Stop paying PMI. If your existing loan was originally for more than 80% of the appraised value, you’re almost certainly paying PMI in your monthly payment. You can stop paying PMI once you own 20% or more of the equity in the home. This doesn’t mean paying off 20% of the loan. The appreciated value counts. If you’ve owned the home for 5 years and it appreciated in value 5% each year (plus your monthly loan payments), you now own well over 20% equity in the home. The mortgage balance date when you will owe less than 80 percent of the original value of your home should have been given to you in writing on a PMI disclosure form when you received your mortgage. But don’t assume your lender will automatically stop collecting the payment. If you decide to keep your existing loan, send a written request that your lender stop collecting PMI. Be aware there are other conditions such as if you are current on your payments. If you refinance for less than 80% of the home value, be sure PMI is not included in your new monthly payments.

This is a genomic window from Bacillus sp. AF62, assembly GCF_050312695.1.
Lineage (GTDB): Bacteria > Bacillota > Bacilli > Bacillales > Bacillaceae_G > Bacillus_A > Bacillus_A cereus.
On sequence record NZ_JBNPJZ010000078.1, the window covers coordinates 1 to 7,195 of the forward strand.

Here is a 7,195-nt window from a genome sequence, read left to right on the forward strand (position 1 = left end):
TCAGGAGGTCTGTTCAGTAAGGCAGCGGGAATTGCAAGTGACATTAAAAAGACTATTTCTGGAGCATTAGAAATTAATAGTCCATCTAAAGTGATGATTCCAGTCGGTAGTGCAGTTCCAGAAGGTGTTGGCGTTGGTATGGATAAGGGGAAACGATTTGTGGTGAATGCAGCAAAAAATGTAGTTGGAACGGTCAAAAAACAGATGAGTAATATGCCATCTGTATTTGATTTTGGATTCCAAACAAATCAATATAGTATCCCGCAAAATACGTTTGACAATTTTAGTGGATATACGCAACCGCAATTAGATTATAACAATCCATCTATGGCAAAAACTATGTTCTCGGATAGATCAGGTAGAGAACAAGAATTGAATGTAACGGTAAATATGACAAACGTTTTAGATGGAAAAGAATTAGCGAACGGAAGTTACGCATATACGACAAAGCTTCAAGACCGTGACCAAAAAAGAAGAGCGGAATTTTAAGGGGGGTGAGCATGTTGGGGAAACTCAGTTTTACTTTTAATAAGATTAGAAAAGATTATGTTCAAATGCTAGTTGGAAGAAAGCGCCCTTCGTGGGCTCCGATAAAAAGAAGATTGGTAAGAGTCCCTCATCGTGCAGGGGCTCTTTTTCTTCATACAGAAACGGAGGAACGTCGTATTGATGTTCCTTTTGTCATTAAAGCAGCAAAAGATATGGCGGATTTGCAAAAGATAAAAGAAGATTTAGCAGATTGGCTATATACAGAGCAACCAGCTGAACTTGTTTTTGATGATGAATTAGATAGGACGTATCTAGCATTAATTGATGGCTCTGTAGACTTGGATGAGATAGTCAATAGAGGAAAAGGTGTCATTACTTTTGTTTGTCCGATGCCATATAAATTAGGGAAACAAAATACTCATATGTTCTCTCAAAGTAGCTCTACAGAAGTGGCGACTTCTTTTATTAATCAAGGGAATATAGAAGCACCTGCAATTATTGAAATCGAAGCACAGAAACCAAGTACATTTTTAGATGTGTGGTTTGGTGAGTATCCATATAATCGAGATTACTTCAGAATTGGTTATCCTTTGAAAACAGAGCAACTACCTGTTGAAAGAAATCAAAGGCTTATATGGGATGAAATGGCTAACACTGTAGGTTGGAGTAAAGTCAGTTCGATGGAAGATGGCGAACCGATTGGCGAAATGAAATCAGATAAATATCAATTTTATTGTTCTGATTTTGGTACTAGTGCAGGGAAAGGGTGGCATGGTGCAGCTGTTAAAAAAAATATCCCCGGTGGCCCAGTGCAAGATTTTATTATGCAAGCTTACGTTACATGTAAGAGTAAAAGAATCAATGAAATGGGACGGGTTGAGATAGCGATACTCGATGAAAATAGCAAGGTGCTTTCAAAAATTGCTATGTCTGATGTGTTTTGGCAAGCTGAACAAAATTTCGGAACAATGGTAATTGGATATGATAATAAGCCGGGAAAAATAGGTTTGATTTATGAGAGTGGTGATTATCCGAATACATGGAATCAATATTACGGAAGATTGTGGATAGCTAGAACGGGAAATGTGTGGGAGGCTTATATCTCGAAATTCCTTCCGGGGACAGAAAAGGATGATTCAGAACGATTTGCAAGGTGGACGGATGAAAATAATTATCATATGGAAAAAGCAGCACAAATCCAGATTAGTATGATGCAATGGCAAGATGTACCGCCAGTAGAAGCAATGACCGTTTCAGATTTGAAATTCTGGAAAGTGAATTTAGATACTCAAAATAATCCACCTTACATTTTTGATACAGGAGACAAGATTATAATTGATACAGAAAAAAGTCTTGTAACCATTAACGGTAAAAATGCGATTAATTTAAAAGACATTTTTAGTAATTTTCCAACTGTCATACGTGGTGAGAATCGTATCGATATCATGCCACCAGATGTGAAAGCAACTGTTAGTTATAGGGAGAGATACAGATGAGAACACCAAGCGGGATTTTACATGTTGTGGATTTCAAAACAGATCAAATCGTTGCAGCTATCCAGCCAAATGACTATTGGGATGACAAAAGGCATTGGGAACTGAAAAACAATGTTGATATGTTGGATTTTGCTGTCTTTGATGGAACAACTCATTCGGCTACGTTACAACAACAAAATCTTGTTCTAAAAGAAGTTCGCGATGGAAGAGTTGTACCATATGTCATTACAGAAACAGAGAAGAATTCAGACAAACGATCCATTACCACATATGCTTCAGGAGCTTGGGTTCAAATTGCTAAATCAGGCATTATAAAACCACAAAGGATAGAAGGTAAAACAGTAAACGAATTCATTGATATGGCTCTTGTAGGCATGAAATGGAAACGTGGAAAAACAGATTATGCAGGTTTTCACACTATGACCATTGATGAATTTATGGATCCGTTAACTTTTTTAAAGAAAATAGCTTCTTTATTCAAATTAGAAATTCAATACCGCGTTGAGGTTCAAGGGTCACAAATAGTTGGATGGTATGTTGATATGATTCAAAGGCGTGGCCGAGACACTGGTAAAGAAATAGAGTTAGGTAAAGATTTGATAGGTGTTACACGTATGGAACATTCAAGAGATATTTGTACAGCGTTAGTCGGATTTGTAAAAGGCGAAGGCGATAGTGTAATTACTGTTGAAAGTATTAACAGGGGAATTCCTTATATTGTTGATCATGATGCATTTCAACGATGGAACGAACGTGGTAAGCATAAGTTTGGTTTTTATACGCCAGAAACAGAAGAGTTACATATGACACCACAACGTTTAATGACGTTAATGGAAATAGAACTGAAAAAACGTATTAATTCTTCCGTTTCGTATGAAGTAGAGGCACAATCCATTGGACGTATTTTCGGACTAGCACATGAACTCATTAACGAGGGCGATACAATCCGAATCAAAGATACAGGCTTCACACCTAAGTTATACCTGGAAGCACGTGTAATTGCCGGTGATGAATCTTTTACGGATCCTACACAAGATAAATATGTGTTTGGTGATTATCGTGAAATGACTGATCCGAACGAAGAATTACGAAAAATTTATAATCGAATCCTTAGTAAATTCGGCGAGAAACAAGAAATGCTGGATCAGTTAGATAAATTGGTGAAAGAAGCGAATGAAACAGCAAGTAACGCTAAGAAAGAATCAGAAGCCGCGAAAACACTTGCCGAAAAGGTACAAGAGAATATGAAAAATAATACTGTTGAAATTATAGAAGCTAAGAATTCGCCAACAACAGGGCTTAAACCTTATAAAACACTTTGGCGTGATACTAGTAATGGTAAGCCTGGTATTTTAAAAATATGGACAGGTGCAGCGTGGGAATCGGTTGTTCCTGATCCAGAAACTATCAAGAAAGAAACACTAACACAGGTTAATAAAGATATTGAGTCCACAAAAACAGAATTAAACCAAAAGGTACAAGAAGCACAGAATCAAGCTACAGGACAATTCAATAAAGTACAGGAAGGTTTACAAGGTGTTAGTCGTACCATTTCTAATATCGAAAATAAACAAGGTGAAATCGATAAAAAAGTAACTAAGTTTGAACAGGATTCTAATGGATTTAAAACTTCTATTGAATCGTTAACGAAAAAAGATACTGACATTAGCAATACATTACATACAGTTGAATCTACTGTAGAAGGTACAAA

When NOT to refinance. Refinancing into a lower interest rate mortgage can indeed be a good move that puts more money in your pocket – but not always. Be sure you have the full picture before making the decision. Use the Refinance Mortgage Calculator  to run various scenarios to help you make a decision.. Low interest rates can potentially save you big bucks but it’s not always the right decision. If you are planning to move or sell in the future, you need to calculate the breakeven point to determine if you’ll save anything. Another time is when your credit score is too low for you to obtain a better interest rate. Waiting until your credit score improves even just a few points could make a big difference. Taking out a home equity loan can be appealing when you are struggling with other debts that you are considering consolidating. If you’re already struggling with debt, increasing your monthly mortgage payment could put all of your equity at risk if you fall behind on the payments.

Refinancing into a lower interest rate mortgage can indeed be a good move that puts more money in your pocket - but not always. Be sure you have the full picture before making the decision. Also, our weekly Ask Brian column welcomes questions from readers of all experience levels with residential real estate. Please email your questions, inquiries, or article ideas to [email protected].

Brian Kline has been investing in real estate for more than 30 years and writing about real estate investing for seven years with articles listed on Yahoo Finance, Benzinga, and uRBN. Brian is a regular contributor at Realty Biz News